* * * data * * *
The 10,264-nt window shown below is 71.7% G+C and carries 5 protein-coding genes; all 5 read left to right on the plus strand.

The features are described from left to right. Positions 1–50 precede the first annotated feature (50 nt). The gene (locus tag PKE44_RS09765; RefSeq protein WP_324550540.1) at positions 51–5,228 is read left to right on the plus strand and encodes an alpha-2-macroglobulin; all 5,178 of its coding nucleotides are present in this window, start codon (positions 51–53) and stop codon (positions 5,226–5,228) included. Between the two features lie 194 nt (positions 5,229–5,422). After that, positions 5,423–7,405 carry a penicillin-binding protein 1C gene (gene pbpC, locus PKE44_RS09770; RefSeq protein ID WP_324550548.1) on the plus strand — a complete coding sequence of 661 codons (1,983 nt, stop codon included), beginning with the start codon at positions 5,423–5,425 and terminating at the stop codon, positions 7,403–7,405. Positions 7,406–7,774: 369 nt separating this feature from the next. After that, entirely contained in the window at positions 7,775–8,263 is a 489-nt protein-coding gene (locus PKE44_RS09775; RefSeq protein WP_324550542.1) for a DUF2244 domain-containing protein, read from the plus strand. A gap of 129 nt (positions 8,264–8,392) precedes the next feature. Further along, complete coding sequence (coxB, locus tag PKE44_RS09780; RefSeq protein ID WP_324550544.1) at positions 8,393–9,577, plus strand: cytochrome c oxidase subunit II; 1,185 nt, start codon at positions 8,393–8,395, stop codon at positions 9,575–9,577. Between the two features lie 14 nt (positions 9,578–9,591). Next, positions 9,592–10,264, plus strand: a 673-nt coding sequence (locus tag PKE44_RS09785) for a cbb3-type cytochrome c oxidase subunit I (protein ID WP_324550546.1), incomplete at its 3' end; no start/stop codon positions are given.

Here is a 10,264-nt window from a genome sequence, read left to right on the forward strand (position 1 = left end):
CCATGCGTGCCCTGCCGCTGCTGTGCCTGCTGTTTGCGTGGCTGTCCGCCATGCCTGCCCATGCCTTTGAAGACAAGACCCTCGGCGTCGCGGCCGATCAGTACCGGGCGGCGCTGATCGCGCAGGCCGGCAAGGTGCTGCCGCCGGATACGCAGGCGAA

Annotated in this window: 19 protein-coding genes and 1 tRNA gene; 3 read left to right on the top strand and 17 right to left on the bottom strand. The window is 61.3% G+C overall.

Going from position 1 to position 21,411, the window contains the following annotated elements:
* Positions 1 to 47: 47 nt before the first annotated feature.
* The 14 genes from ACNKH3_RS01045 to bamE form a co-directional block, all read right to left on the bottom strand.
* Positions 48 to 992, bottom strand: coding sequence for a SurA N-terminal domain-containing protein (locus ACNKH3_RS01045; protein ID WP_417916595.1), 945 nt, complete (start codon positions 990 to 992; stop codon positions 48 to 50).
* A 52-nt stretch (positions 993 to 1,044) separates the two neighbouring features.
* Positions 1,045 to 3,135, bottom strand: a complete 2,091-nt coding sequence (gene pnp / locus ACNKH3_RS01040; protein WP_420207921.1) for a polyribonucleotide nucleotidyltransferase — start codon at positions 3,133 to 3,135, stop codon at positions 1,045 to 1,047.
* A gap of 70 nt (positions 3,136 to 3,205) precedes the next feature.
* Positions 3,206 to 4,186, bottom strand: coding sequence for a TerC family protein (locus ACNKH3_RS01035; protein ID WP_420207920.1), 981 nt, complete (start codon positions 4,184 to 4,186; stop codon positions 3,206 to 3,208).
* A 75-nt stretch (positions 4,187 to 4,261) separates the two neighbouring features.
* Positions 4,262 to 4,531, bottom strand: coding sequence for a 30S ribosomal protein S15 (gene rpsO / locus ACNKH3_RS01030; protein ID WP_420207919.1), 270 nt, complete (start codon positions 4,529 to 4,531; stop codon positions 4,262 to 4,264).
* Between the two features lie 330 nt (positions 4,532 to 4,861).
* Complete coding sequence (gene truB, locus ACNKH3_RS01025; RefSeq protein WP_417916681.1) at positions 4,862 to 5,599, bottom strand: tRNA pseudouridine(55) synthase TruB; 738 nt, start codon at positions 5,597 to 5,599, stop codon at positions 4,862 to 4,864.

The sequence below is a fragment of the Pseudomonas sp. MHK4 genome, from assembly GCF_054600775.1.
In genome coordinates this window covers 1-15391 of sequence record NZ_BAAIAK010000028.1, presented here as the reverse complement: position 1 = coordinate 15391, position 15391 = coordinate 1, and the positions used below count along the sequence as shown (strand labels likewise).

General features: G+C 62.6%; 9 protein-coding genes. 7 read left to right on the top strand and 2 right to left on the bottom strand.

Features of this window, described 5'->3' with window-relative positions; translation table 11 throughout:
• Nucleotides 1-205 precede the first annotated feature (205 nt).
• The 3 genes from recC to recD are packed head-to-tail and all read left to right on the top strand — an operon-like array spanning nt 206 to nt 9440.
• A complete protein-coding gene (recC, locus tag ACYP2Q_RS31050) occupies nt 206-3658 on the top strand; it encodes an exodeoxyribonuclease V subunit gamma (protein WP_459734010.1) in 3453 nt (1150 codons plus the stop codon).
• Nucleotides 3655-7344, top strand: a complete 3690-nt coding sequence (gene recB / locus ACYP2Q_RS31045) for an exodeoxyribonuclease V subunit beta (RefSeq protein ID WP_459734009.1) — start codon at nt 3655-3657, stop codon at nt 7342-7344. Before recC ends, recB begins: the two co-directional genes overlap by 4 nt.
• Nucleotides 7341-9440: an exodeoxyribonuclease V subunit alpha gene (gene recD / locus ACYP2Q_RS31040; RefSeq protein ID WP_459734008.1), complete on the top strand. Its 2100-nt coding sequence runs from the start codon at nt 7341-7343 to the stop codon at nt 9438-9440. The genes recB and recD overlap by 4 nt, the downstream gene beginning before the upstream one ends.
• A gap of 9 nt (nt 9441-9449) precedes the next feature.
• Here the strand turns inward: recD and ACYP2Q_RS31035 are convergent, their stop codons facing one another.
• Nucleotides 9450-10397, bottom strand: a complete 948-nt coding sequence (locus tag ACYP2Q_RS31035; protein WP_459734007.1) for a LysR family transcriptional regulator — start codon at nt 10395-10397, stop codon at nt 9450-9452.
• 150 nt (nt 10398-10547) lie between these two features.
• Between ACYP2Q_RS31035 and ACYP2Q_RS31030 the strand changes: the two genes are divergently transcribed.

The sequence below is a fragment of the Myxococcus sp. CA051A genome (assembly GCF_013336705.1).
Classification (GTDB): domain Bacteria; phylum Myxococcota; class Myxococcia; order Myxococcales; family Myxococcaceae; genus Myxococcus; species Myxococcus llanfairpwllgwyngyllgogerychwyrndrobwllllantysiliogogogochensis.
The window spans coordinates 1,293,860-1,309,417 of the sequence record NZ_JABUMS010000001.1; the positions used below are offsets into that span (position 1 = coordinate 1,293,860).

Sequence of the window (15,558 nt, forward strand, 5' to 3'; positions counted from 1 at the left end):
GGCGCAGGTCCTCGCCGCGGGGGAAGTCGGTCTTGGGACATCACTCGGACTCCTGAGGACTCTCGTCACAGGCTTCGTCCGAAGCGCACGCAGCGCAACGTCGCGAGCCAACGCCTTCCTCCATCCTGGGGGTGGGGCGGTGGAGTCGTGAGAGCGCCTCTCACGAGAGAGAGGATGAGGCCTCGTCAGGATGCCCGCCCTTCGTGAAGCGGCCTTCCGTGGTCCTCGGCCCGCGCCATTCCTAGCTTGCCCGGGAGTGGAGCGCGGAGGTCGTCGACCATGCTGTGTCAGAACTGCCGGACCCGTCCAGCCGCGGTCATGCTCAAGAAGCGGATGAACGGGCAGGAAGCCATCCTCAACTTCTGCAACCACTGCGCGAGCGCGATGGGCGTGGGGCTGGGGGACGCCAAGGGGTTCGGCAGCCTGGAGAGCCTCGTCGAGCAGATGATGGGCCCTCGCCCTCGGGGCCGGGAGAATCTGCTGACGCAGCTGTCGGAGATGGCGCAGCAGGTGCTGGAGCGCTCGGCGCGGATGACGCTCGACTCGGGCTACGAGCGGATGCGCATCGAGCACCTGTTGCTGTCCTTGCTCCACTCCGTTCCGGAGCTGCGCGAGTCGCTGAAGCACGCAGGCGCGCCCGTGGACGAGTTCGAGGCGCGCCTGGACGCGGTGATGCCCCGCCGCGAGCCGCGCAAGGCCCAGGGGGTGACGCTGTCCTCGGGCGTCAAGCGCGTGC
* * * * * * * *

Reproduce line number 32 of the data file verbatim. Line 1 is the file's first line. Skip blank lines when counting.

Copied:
The sequence below is a fragment of the Myxococcus sp. CA051A genome (assembly GCF_013336705.1).